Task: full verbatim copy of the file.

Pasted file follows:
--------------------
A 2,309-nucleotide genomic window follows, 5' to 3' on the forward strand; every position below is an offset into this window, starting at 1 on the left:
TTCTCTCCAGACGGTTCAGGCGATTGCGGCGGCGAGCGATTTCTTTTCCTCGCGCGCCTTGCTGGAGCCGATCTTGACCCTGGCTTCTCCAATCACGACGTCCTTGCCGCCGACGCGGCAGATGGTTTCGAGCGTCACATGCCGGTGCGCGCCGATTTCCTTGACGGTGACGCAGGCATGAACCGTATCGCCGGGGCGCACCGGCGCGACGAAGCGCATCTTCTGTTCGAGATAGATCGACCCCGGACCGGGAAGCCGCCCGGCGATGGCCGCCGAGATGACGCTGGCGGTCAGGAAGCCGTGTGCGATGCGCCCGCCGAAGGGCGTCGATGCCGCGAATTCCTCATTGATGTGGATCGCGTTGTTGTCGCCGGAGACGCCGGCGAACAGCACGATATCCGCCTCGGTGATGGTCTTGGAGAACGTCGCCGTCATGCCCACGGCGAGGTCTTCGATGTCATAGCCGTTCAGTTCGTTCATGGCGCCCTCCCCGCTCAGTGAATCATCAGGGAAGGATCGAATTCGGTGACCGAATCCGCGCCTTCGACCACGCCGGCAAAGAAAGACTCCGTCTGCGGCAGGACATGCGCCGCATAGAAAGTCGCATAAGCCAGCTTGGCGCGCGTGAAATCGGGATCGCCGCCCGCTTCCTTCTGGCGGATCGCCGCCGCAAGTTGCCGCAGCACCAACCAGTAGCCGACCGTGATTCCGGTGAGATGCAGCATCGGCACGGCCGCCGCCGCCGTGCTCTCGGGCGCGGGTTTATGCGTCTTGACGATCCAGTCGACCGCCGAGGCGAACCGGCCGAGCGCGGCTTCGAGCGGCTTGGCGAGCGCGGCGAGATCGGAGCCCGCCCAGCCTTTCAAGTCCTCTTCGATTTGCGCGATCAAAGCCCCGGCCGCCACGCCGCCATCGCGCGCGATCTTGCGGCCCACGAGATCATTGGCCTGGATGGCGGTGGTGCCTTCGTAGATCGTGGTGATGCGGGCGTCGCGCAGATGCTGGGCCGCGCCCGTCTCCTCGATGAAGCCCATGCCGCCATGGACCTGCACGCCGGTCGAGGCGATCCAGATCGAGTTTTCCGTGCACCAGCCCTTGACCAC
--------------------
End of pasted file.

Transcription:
A 2,309-nucleotide genomic window follows, 5' to 3' on the forward strand; every position below is an offset into this window, starting at 1 on the left:
TTCTCTCCAGACGGTTCAGGCGATTGCGGCGGCGAGCGATTTCTTTTCCTCGCGCGCCTTGCTGGAGCCGATCTTGACCCTGGCTTCTCCAATCACGACGTCCTTGCCGCCGACGCGGCAGATGGTTTCGAGCGTCACATGCCGGTGCGCGCCGATTTCCTTGACGGTGACGCAGGCATGAACCGTATCGCCGGGGCGCACCGGCGCGACGAAGCGCATCTTCTGTTCGAGATAGATCGACCCCGGACCGGGAAGCCGCCCGGCGATGGCCGCCGAGATGACGCTGGCGGTCAGGAAGCCGTGTGCGATGCGCCCGCCGAAGGGCGTCGATGCCGCGAATTCCTCATTGATGTGGATCGCGTTGTTGTCGCCGGAGACGCCGGCGAACAGCACGATATCCGCCTCGGTGATGGTCTTGGAGAACGTCGCCGTCATGCCCACGGCGAGGTCTTCGATGTCATAGCCGTTCAGTTCGTTCATGGCGCCCTCCCCGCTCAGTGAATCATCAGGGAAGGATCGAATTCGGTGACCGAATCCGCGCCTTCGACCACGCCGGCAAAGAAAGACTCCGTCTGCGGCAGGACATGCGCCGCATAGAAAGTCGCATAAGCCAGCTTGGCGCGCGTGAAATCGGGATCGCCGCCCGCTTCCTTCTGGCGGATCGCCGCCGCAAGTTGCCGCAGCACCAACCAGTAGCCGACCGTGATTCCGGTGAGATGCAGCATCGGCACGGCCGCCGCCGCCGTGCTCTCGGGCGCGGGTTTATGCGTCTTGACGATCCAGTCGACCGCCGAGGCGAACCGGCCGAGCGCGGCTTCGAGCGGCTTGGCGAGCGCGGCGAGATCGGAGCCCGCCCAGCCTTTCAAGTCCTCTTCGATTTGCGCGATCAAAGCCCCGGCCGCCACGCCGCCATCGCGCGCGATCTTGCGGCCCACGAGATCATTGGCCTGGATGGCGGTGGTGCCTTCGTAGATCGTGGTGATGCGGGCGTCGCGCAGATGCTGGGCCGCGCCCGTCTCCTCGATGAAGCCCATGCCGCCATGGACCTGCACGCCGGTCGAGGCGATCCAGATCGAGTTTTCCGTGCACCAGCCCTTGACCAC